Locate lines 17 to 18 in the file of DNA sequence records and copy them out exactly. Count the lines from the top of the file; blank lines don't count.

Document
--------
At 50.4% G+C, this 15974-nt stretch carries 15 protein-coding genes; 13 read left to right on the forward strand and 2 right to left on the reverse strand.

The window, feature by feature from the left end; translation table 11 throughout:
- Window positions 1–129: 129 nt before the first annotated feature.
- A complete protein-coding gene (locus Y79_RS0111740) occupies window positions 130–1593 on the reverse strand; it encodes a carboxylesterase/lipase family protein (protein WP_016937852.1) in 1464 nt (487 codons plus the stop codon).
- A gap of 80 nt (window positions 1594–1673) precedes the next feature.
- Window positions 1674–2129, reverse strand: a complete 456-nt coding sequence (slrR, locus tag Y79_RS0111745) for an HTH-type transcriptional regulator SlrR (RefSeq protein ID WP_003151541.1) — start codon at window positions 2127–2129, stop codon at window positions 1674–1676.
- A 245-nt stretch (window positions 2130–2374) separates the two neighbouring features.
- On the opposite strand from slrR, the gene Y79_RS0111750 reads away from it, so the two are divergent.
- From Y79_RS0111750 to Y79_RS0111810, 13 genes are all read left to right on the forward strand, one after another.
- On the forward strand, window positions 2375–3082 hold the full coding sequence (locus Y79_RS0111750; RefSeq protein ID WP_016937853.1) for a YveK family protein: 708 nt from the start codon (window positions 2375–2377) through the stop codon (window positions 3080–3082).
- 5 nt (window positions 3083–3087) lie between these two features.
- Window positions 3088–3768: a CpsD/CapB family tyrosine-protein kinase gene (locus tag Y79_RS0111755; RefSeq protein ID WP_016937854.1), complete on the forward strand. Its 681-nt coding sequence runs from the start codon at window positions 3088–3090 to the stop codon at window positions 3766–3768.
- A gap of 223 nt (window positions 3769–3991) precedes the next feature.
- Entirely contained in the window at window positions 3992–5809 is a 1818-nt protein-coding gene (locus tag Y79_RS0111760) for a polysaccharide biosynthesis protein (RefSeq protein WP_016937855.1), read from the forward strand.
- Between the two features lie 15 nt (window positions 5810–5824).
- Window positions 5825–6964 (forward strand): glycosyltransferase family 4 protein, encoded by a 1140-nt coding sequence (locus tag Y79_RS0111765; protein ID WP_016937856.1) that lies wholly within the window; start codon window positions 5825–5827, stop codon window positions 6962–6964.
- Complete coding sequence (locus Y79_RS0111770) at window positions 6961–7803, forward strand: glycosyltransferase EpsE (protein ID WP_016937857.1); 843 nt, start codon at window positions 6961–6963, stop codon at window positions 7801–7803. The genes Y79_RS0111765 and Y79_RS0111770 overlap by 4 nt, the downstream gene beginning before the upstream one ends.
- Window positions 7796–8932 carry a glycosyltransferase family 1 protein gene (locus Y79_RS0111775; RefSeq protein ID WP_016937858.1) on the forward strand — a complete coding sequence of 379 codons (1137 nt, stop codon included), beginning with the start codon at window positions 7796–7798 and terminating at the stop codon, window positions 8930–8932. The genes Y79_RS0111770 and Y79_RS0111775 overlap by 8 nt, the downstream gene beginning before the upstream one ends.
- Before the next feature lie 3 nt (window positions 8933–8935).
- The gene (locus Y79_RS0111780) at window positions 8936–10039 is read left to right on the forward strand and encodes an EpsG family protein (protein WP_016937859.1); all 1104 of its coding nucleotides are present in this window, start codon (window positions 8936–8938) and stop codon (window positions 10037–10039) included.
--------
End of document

- Complete coding sequence (locus Y79_RS0111770) at window positions 6961–7803, forward strand: glycosyltransferase EpsE (protein ID WP_016937857.1); 843 nt, start codon at window positions 6961–6963, stop codon at window positions 7801–7803. The genes Y79_RS0111765 and Y79_RS0111770 overlap by 4 nt, the downstream gene beginning before the upstream one ends.
- Window positions 7796–8932 carry a glycosyltransferase family 1 protein gene (locus Y79_RS0111775; RefSeq protein ID WP_016937858.1) on the forward strand — a complete coding sequence of 379 codons (1137 nt, stop codon included), beginning with the start codon at window positions 7796–7798 and terminating at the stop codon, window positions 8930–8932. The genes Y79_RS0111770 and Y79_RS0111775 overlap by 8 nt, the downstream gene beginning before the upstream one ends.